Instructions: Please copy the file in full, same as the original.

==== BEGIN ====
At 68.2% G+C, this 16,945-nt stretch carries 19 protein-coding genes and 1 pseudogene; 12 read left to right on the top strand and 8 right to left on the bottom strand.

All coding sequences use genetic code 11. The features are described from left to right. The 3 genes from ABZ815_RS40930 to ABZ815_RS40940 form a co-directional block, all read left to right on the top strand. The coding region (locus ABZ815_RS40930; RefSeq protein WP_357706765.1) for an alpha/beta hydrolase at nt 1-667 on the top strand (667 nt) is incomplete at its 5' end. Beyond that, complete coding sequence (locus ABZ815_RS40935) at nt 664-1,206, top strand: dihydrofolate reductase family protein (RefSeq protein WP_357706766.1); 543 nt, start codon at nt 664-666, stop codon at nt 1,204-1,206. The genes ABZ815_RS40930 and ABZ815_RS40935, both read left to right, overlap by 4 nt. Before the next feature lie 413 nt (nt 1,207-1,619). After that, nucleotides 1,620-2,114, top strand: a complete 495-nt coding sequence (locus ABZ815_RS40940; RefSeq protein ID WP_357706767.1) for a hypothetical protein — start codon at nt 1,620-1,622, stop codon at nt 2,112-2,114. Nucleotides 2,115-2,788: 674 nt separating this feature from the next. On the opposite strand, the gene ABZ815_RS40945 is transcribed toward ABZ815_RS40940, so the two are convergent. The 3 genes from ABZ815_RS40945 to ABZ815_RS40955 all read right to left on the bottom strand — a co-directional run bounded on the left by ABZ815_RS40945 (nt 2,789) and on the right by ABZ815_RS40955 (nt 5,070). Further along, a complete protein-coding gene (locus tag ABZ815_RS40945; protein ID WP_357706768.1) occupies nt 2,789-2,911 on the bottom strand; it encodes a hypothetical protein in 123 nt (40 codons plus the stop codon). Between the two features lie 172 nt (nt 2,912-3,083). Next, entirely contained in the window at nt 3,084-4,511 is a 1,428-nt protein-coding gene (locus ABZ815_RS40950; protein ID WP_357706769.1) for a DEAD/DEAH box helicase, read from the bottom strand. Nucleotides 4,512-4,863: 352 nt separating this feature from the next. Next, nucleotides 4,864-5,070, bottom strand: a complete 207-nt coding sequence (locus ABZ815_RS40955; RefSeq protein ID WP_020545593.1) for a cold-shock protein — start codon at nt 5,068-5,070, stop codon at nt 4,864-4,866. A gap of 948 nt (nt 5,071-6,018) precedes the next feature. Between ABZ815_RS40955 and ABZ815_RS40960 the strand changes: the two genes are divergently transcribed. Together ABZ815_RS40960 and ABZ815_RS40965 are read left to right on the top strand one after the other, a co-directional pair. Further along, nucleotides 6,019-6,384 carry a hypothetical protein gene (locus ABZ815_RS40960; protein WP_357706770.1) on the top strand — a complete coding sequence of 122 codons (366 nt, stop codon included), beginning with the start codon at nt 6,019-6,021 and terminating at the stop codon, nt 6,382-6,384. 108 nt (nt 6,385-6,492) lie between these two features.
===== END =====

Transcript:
At 68.2% G+C, this 16,945-nt stretch carries 19 protein-coding genes and 1 pseudogene; 12 read left to right on the top strand and 8 right to left on the bottom strand.

All coding sequences use genetic code 11. The features are described from left to right. The 3 genes from ABZ815_RS40930 to ABZ815_RS40940 form a co-directional block, all read left to right on the top strand. The coding region (locus ABZ815_RS40930; RefSeq protein WP_357706765.1) for an alpha/beta hydrolase at nt 1-667 on the top strand (667 nt) is incomplete at its 5' end. Beyond that, complete coding sequence (locus ABZ815_RS40935) at nt 664-1,206, top strand: dihydrofolate reductase family protein (RefSeq protein WP_357706766.1); 543 nt, start codon at nt 664-666, stop codon at nt 1,204-1,206. The genes ABZ815_RS40930 and ABZ815_RS40935, both read left to right, overlap by 4 nt. Before the next feature lie 413 nt (nt 1,207-1,619). After that, nucleotides 1,620-2,114, top strand: a complete 495-nt coding sequence (locus ABZ815_RS40940; RefSeq protein ID WP_357706767.1) for a hypothetical protein — start codon at nt 1,620-1,622, stop codon at nt 2,112-2,114. Nucleotides 2,115-2,788: 674 nt separating this feature from the next. On the opposite strand, the gene ABZ815_RS40945 is transcribed toward ABZ815_RS40940, so the two are convergent. The 3 genes from ABZ815_RS40945 to ABZ815_RS40955 all read right to left on the bottom strand — a co-directional run bounded on the left by ABZ815_RS40945 (nt 2,789) and on the right by ABZ815_RS40955 (nt 5,070). Further along, a complete protein-coding gene (locus tag ABZ815_RS40945; protein ID WP_357706768.1) occupies nt 2,789-2,911 on the bottom strand; it encodes a hypothetical protein in 123 nt (40 codons plus the stop codon). Between the two features lie 172 nt (nt 2,912-3,083). Next, entirely contained in the window at nt 3,084-4,511 is a 1,428-nt protein-coding gene (locus ABZ815_RS40950; protein ID WP_357706769.1) for a DEAD/DEAH box helicase, read from the bottom strand. Nucleotides 4,512-4,863: 352 nt separating this feature from the next. Next, nucleotides 4,864-5,070, bottom strand: a complete 207-nt coding sequence (locus ABZ815_RS40955; RefSeq protein ID WP_020545593.1) for a cold-shock protein — start codon at nt 5,068-5,070, stop codon at nt 4,864-4,866. A gap of 948 nt (nt 5,071-6,018) precedes the next feature. Between ABZ815_RS40955 and ABZ815_RS40960 the strand changes: the two genes are divergently transcribed. Together ABZ815_RS40960 and ABZ815_RS40965 are read left to right on the top strand one after the other, a co-directional pair. Further along, nucleotides 6,019-6,384 carry a hypothetical protein gene (locus ABZ815_RS40960; protein WP_357706770.1) on the top strand — a complete coding sequence of 122 codons (366 nt, stop codon included), beginning with the start codon at nt 6,019-6,021 and terminating at the stop codon, nt 6,382-6,384. 108 nt (nt 6,385-6,492) lie between these two features.